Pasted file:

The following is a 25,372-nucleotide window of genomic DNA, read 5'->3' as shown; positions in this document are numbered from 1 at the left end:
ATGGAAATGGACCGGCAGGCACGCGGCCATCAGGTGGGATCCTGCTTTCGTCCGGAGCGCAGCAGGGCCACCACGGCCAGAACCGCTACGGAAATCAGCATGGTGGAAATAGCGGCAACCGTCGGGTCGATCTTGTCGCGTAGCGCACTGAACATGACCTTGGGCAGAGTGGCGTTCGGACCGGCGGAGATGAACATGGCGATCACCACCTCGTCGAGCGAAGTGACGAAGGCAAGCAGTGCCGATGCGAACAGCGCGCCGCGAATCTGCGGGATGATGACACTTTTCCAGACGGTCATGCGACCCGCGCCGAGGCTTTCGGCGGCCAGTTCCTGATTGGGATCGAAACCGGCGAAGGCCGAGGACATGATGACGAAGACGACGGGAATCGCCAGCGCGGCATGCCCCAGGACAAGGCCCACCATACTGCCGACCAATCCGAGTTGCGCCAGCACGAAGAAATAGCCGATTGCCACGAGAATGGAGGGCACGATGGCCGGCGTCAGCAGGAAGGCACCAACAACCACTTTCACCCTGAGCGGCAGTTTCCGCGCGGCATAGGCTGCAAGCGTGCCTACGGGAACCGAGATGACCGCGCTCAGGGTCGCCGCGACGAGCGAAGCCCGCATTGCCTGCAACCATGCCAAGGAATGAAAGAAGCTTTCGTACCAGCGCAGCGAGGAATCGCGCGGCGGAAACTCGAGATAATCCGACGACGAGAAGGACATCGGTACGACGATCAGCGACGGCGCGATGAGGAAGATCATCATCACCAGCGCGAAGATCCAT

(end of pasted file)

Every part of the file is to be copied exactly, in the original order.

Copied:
The following is a 25,372-nucleotide window of genomic DNA, read 5'->3' as shown; positions in this document are numbered from 1 at the left end:
ATGGAAATGGACCGGCAGGCACGCGGCCATCAGGTGGGATCCTGCTTTCGTCCGGAGCGCAGCAGGGCCACCACGGCCAGAACCGCTACGGAAATCAGCATGGTGGAAATAGCGGCAACCGTCGGGTCGATCTTGTCGCGTAGCGCACTGAACATGACCTTGGGCAGAGTGGCGTTCGGACCGGCGGAGATGAACATGGCGATCACCACCTCGTCGAGCGAAGTGACGAAGGCAAGCAGTGCCGATGCGAACAGCGCGCCGCGAATCTGCGGGATGATGACACTTTTCCAGACGGTCATGCGACCCGCGCCGAGGCTTTCGGCGGCCAGTTCCTGATTGGGATCGAAACCGGCGAAGGCCGAGGACATGATGACGAAGACGACGGGAATCGCCAGCGCGGCATGCCCCAGGACAAGGCCCACCATACTGCCGACCAATCCGAGTTGCGCCAGCACGAAGAAATAGCCGATTGCCACGAGAATGGAGGGCACGATGGCCGGCGTCAGCAGGAAGGCACCAACAACCACTTTCACCCTGAGCGGCAGTTTCCGCGCGGCATAGGCTGCAAGCGTGCCTACGGGAACCGAGATGACCGCGCTCAGGGTCGCCGCGACGAGCGAAGCCCGCATTGCCTGCAACCATGCCAAGGAATGAAAGAAGCTTTCGTACCAGCGCAGCGAGGAATCGCGCGGCGGAAACTCGAGATAATCCGACGACGAGAAGGACATCGGTACGACGATCAGCGACGGCGCGATGAGGAAGATCATCATCACCAGCGCGAAGATCCAT